Distribution of Articles published per year
(2014 - 2018)
(2014 - 2018)
Total number of journals
Article 0 Reads 0 Citations Cities in Sustainability Transitions: Comparing Helsinki and Istanbul Published: 03 May 2018
Sustainability, doi: 10.3390/su10051421
Systemic sustainability transitions are manifested as the needed scope to meet sustainability challenges at the local and global scales. While sustainability transitions are ubiquitous, each transition is nested in a specific spatial context. Especially, due to accelerating urbanization, cities are increasingly important agents, but they are also understudied geographical loci of change. Urban transitions are interesting because they operate at both the national and global scales, concentrating people, wealth, and resources. They have both regime and niche elements, as they act as an incubation space for novel experiments, ideas, and alternative social movements. Thus, this paper aims to improve understanding of the geographical context and spatial scales from a multilevel perspective and develop a framework for analytic comparison. Furthermore, the paper draws insights from two empirical cases, namely the cities of Helsinki and Istanbul. Consequently, opportunities and challenges for instigating context-specific sustainability transitions can be identified.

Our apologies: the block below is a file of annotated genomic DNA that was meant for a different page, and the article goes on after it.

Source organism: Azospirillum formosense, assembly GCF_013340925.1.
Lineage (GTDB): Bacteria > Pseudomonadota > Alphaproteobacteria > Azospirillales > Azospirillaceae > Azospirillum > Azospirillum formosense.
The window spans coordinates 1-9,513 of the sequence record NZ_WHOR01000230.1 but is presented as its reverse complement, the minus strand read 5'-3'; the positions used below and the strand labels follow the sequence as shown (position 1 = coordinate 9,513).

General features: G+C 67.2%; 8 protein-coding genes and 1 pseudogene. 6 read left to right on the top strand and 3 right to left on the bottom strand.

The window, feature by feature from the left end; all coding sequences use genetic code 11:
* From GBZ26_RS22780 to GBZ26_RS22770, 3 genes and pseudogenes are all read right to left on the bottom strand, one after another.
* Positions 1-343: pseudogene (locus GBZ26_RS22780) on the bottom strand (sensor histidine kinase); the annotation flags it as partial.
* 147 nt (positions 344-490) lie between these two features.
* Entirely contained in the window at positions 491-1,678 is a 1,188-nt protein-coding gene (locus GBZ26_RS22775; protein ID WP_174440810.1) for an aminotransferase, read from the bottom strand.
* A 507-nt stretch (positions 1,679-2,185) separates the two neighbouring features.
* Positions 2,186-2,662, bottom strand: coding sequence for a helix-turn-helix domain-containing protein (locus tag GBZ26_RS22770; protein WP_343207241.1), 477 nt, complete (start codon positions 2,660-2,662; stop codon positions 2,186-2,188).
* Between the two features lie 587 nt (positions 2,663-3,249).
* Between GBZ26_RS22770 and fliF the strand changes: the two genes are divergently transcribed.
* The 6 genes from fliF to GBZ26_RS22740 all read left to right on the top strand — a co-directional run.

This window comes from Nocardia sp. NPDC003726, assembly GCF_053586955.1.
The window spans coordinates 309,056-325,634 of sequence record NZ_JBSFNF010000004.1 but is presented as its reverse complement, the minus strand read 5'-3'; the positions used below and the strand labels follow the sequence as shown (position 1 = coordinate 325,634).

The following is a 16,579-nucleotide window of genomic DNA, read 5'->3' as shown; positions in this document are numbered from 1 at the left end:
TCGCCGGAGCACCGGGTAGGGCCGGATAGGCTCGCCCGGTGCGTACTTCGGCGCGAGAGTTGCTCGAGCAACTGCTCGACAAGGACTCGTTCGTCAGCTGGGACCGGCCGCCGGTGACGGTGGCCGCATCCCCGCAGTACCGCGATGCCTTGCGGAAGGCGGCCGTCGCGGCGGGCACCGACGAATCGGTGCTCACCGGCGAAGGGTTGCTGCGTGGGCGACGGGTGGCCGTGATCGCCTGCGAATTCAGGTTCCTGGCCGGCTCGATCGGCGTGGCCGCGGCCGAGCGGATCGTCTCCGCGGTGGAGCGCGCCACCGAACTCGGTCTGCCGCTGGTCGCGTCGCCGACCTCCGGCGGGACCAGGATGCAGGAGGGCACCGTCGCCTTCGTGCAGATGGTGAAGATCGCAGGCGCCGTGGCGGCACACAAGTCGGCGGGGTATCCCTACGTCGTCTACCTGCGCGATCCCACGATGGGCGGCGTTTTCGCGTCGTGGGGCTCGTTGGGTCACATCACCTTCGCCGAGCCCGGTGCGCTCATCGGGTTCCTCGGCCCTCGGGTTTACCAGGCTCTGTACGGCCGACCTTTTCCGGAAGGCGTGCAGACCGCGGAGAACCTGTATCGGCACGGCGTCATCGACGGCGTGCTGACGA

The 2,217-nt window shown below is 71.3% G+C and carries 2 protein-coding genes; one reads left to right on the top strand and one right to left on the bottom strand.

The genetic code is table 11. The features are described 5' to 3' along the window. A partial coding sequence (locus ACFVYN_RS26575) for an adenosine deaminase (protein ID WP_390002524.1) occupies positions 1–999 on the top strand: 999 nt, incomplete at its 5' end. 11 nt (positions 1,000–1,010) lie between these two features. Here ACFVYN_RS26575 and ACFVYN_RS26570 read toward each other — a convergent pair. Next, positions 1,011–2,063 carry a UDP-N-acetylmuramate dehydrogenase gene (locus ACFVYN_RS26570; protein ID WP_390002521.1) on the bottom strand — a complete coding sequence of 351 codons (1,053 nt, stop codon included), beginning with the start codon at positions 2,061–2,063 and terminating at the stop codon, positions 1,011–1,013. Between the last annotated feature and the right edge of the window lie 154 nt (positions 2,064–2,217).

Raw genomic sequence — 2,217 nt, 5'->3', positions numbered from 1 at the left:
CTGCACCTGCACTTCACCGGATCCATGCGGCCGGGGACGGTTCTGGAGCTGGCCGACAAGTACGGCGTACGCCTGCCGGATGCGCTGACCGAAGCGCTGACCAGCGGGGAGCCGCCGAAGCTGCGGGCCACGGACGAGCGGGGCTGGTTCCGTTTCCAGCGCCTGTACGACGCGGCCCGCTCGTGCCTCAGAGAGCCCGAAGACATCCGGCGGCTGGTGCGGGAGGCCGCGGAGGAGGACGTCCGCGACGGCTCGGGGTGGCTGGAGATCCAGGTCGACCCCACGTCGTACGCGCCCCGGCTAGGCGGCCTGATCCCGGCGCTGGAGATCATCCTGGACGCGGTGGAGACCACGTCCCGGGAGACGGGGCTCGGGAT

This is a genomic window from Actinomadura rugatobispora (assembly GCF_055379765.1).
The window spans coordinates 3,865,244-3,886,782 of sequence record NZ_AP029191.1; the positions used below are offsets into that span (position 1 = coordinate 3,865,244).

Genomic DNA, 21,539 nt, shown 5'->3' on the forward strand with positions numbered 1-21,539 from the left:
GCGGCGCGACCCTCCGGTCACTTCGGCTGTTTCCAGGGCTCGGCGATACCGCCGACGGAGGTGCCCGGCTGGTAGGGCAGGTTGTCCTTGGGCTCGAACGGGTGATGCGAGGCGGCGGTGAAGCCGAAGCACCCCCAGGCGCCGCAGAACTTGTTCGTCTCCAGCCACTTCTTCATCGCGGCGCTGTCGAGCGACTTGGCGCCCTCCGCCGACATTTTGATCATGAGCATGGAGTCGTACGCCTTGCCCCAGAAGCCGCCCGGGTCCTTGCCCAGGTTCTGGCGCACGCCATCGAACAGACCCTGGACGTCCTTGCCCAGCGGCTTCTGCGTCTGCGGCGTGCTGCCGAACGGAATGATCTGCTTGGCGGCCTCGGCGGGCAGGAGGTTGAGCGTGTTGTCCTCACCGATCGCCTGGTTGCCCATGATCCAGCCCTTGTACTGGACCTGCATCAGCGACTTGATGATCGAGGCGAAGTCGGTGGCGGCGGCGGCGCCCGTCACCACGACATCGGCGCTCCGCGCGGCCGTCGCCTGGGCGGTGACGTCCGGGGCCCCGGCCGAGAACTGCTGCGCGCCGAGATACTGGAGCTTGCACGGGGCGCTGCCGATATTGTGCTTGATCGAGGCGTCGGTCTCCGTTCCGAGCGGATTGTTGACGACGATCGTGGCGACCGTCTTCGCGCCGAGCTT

Article 1 Read 0 Citations The need for policy to address the food system lock-in: A case study of the Finnish context Published: 01 January 2017
Journal of Cleaner Production, doi: 10.1016/j.jclepro.2016.06.171
Article 0 Reads 2 Citations Modelling the effluent quality based on a real-time optical monitoring of the wastewater treatment process Published: 18 May 2016
Environmental Technology, doi: 10.1080/09593330.2016.1181674
A novel optical monitoring device was used for imaging an activated sludge process in situ during a period of over one year. In this study, the dependencies between the results of image analysis and the process measurements were studied, and the optical monitoring results were utilized to predict the important quality parameters for the wastewater treatment process efficiency: suspended solids, biological oxygen demand, chemical oxygen demand, total nitrogen and total phosphorous in biologically treated wastewater. The optimal subsets of variables for each model were searched using five variable selection methods. It was shown that online optical analysis results have clear dependencies on some process variables and the purification result. The model based on optical monitoring and process variables from the early stage of the treatment process can be used to predict the levels of important quality parameters, and to show the quality of the biologically treated wastewater hours in advance. This study confirms that the optical monitoring method is a valuable tool for monitoring a wastewater treatment process and receiving new information in real time. Combined with predictive modelling, it has the potential to be used in process control, keeping the process in a stable operating condition and avoiding environmental risks.
Article 0 Reads 0 Citations System Merits or Failures? Policies for Transition to Sustainable P and N Systems in The Netherlands and Finland Published: 11 May 2016
Sustainability, doi: 10.3390/su8050463